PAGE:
Chapman University Presidential Fellow Mark Skousen has been named the first Doti-Spogli Chair in Free Enterprise at the Argyros School of Business and Economics.
Creation of the endowed chair was announced in May and is supported by a donation from former U.S. Ambassador Ron Spogli. The one-year renewable appointment – co-named in honor of Chapman president emeritus and economist Jim Doti – recognizes a faculty member whose research or outreach spotlights the benefits of economic freedom and the policies that extend it.
“I am deeply honored by this appointment and the faith that Dr. Doti and Ambassador Spogli have placed in me to promote free enterprise through teaching, lectures, book writing, and giving awards,” Skousen says. “I look forward to teaching classes at Chapman that encourage a positive view of free enterprise, and to arrange for the faculty and student awards each year.”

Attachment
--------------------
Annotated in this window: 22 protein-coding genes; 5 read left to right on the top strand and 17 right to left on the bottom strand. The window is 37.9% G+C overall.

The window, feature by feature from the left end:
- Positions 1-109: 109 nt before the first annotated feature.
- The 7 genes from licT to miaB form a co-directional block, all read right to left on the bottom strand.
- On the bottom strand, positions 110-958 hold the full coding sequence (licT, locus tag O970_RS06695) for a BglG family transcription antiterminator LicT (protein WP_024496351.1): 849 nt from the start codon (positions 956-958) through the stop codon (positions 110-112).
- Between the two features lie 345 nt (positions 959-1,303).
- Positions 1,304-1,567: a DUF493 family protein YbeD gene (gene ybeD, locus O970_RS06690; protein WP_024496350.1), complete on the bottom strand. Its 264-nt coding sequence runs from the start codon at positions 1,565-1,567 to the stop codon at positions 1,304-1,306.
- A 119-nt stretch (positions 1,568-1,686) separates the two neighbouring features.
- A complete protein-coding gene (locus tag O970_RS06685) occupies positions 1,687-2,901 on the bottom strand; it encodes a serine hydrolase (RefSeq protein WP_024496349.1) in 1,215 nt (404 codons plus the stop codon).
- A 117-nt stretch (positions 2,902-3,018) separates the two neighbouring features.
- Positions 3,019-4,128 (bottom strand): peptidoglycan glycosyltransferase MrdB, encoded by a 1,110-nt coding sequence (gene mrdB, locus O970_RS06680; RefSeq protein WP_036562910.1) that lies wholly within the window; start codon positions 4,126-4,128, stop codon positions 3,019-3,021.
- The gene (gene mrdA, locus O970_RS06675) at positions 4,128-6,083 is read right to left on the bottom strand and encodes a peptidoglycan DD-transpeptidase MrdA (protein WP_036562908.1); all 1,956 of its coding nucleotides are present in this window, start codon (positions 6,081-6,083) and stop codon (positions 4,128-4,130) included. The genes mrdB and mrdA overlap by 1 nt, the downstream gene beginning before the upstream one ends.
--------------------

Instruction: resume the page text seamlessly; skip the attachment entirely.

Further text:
Skousen was named a Presidential Fellow in 2014. As Doti-Spogli chairholder, he will develop and teach a course introducing students to fundamental texts and exploring the impact of free enterprise. Additionally, he will administer and award the annual Doti-Spogli Student Prize and the Doti-Spogli Faculty Prize for contributions to the advancement of free enterprise.
“We are pleased that our students will have the opportunity to learn free enterprise principles as part of their education at Chapman, thanks to the Doti-Spogli Chair,” says Argyros Dean Henrik Cronqvist.
For more than 40 years, Skousen has been editor of Forecasts & Strategies, an investment newsletter. He taught economics and finance at several universities before coming to Chapman, where he won the “My Favorite Professor” Award in 2019. He has been a corporate consultant and written op-eds for Forbes, the Wall Street Journal and other outlets.
Doti met Spogli in Italy, where the latter served as ambassador in the mid-2000s, and a friendship rooted in intellectual discourse bloomed. Spogli is the co-founder of Freeman Spogli & Co., one of the leading middle market private equity investors in the United States. When the ambassador decided he wanted to support Chapman, Doti suggested the idea of establishing an endowed chair.